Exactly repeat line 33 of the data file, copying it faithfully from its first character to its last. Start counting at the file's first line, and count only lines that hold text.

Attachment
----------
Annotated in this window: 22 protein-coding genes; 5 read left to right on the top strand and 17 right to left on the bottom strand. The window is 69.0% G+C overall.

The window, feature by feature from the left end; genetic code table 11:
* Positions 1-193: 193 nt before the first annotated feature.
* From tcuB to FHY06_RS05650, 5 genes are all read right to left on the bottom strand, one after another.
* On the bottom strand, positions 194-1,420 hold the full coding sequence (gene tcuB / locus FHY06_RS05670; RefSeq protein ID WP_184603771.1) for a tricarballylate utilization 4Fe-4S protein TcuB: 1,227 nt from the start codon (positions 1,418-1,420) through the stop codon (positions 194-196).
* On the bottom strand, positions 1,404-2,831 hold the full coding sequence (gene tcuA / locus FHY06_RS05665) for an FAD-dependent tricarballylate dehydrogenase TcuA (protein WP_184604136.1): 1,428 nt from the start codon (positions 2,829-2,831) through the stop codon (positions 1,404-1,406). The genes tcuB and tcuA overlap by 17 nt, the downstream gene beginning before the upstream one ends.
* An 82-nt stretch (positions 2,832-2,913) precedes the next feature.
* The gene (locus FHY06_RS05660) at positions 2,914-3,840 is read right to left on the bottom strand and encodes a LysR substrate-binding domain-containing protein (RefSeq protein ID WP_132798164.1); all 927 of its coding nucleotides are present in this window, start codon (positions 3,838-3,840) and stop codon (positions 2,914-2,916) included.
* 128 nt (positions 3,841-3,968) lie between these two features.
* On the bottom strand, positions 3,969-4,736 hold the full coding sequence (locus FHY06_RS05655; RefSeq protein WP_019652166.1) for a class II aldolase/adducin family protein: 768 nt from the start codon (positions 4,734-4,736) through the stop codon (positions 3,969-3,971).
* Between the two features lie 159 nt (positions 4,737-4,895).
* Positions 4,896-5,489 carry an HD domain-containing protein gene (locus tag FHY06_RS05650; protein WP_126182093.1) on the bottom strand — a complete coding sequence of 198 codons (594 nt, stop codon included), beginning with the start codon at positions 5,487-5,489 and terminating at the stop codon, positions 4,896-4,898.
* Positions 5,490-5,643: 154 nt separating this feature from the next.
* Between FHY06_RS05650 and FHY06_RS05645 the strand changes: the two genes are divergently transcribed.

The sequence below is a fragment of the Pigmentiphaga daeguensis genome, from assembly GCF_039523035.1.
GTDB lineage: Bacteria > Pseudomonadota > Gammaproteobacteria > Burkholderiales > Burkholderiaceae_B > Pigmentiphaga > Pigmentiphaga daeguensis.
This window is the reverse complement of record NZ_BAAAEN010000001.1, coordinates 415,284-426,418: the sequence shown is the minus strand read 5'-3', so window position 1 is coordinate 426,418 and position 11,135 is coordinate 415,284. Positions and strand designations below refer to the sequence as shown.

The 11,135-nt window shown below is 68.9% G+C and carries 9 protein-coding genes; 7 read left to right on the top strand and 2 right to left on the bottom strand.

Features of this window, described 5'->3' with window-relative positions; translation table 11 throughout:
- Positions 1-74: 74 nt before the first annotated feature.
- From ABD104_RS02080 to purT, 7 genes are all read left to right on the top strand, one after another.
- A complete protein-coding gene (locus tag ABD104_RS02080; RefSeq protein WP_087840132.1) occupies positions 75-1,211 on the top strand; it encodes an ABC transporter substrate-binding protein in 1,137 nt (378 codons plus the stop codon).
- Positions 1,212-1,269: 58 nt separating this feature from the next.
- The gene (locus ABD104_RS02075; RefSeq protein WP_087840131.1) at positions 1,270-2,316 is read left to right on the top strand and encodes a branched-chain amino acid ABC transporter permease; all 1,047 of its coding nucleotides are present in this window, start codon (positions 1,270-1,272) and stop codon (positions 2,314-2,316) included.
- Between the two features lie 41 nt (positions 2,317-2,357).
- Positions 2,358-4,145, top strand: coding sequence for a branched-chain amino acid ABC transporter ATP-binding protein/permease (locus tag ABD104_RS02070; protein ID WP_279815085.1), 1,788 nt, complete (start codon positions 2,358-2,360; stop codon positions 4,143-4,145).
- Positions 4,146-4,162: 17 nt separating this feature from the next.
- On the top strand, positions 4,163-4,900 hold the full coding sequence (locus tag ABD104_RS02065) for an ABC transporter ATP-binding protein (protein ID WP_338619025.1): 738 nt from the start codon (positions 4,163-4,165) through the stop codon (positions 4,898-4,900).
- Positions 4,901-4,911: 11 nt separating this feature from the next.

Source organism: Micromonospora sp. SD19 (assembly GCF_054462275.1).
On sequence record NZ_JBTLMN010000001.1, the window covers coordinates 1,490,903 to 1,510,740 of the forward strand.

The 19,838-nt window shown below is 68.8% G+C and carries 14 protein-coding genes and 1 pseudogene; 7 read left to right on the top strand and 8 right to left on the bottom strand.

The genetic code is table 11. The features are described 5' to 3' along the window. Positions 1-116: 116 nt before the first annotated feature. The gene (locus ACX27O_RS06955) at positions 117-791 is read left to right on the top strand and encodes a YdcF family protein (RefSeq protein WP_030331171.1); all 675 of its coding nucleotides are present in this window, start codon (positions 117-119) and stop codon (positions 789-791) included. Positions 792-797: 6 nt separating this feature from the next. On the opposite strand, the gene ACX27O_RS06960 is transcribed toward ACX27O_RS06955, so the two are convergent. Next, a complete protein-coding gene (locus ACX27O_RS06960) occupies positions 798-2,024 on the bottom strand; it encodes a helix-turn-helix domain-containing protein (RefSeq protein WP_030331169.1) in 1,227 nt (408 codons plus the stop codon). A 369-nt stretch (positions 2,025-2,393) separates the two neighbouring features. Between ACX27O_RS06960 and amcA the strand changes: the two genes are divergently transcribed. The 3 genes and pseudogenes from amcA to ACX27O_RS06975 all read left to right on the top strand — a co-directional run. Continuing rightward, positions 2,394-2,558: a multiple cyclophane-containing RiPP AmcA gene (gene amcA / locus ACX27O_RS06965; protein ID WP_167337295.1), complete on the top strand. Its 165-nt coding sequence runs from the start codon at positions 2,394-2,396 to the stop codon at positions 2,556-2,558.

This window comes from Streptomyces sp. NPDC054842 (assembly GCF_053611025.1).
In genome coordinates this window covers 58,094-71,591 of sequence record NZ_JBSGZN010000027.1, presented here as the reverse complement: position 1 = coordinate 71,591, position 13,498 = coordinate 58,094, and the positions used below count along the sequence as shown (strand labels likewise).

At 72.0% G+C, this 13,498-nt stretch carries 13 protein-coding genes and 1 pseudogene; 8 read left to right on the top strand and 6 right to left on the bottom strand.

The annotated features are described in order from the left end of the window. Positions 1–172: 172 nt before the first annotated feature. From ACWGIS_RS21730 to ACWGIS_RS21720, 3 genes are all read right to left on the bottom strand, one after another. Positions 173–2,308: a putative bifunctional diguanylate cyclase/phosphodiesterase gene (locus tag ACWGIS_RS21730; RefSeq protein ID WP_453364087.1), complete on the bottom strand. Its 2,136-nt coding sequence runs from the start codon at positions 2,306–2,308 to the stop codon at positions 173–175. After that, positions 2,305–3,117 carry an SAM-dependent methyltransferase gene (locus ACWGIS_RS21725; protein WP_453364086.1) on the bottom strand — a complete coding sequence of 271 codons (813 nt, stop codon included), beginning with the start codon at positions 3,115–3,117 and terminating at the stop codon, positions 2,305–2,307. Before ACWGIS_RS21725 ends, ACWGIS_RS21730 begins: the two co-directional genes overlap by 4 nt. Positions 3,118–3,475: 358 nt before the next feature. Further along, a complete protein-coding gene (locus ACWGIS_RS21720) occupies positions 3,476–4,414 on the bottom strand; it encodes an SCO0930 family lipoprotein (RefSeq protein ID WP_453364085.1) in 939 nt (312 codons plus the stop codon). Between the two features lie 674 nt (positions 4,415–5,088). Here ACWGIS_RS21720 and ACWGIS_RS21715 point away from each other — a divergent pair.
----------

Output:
The genetic code is table 11. The features are described 5' to 3' along the window. Positions 1-116: 116 nt before the first annotated feature. The gene (locus ACX27O_RS06955) at positions 117-791 is read left to right on the top strand and encodes a YdcF family protein (RefSeq protein WP_030331171.1); all 675 of its coding nucleotides are present in this window, start codon (positions 117-119) and stop codon (positions 789-791) included. Positions 792-797: 6 nt separating this feature from the next. On the opposite strand, the gene ACX27O_RS06960 is transcribed toward ACX27O_RS06955, so the two are convergent. Next, a complete protein-coding gene (locus ACX27O_RS06960) occupies positions 798-2,024 on the bottom strand; it encodes a helix-turn-helix domain-containing protein (RefSeq protein WP_030331169.1) in 1,227 nt (408 codons plus the stop codon). A 369-nt stretch (positions 2,025-2,393) separates the two neighbouring features. Between ACX27O_RS06960 and amcA the strand changes: the two genes are divergently transcribed. The 3 genes and pseudogenes from amcA to ACX27O_RS06975 all read left to right on the top strand — a co-directional run. Continuing rightward, positions 2,394-2,558: a multiple cyclophane-containing RiPP AmcA gene (gene amcA / locus ACX27O_RS06965; protein ID WP_167337295.1), complete on the top strand. Its 165-nt coding sequence runs from the start codon at positions 2,394-2,396 to the stop codon at positions 2,556-2,558.